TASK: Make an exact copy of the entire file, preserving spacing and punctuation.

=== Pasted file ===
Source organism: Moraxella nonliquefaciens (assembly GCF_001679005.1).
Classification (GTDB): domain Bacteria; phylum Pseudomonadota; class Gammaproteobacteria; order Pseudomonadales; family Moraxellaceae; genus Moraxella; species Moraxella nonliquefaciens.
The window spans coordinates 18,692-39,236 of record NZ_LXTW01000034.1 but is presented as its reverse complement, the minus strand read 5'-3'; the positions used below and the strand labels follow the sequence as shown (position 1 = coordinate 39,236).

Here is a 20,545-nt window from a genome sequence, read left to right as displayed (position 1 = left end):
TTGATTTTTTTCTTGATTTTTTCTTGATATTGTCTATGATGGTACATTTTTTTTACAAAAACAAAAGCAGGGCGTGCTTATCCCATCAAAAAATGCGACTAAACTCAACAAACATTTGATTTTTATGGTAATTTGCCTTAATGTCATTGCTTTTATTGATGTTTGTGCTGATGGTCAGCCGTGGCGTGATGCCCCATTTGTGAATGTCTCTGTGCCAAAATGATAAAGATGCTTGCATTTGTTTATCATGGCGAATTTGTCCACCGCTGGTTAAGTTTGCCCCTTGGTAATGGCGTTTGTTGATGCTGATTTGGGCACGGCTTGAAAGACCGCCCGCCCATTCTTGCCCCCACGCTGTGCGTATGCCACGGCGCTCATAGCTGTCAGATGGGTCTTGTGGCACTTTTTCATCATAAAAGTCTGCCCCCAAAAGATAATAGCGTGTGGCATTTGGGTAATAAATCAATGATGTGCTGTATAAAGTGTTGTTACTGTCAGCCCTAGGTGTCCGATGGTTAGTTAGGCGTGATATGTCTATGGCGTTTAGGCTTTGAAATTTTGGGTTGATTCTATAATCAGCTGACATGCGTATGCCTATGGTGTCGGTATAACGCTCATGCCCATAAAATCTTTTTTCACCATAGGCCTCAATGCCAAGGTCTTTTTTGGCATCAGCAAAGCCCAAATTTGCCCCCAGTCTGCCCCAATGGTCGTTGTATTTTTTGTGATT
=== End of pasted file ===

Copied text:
Source organism: Moraxella nonliquefaciens (assembly GCF_001679005.1).
Classification (GTDB): domain Bacteria; phylum Pseudomonadota; class Gammaproteobacteria; order Pseudomonadales; family Moraxellaceae; genus Moraxella; species Moraxella nonliquefaciens.
The window spans coordinates 18,692-39,236 of record NZ_LXTW01000034.1 but is presented as its reverse complement, the minus strand read 5'-3'; the positions used below and the strand labels follow the sequence as shown (position 1 = coordinate 39,236).

Here is a 20,545-nt window from a genome sequence, read left to right as displayed (position 1 = left end):
TTGATTTTTTTCTTGATTTTTTCTTGATATTGTCTATGATGGTACATTTTTTTTACAAAAACAAAAGCAGGGCGTGCTTATCCCATCAAAAAATGCGACTAAACTCAACAAACATTTGATTTTTATGGTAATTTGCCTTAATGTCATTGCTTTTATTGATGTTTGTGCTGATGGTCAGCCGTGGCGTGATGCCCCATTTGTGAATGTCTCTGTGCCAAAATGATAAAGATGCTTGCATTTGTTTATCATGGCGAATTTGTCCACCGCTGGTTAAGTTTGCCCCTTGGTAATGGCGTTTGTTGATGCTGATTTGGGCACGGCTTGAAAGACCGCCCGCCCATTCTTGCCCCCACGCTGTGCGTATGCCACGGCGCTCATAGCTGTCAGATGGGTCTTGTGGCACTTTTTCATCATAAAAGTCTGCCCCCAAAAGATAATAGCGTGTGGCATTTGGGTAATAAATCAATGATGTGCTGTATAAAGTGTTGTTACTGTCAGCCCTAGGTGTCCGATGGTTAGTTAGGCGTGATATGTCTATGGCGTTTAGGCTTTGAAATTTTGGGTTGATTCTATAATCAGCTGACATGCGTATGCCTATGGTGTCGGTATAACGCTCATGCCCATAAAATCTTTTTTCACCATAGGCCTCAATGCCAAGGTCTTTTTTGGCATCAGCAAAGCCCAAATTTGCCCCCAGTCTGCCCCAATGGTCGTTGTATTTTTTGTGATT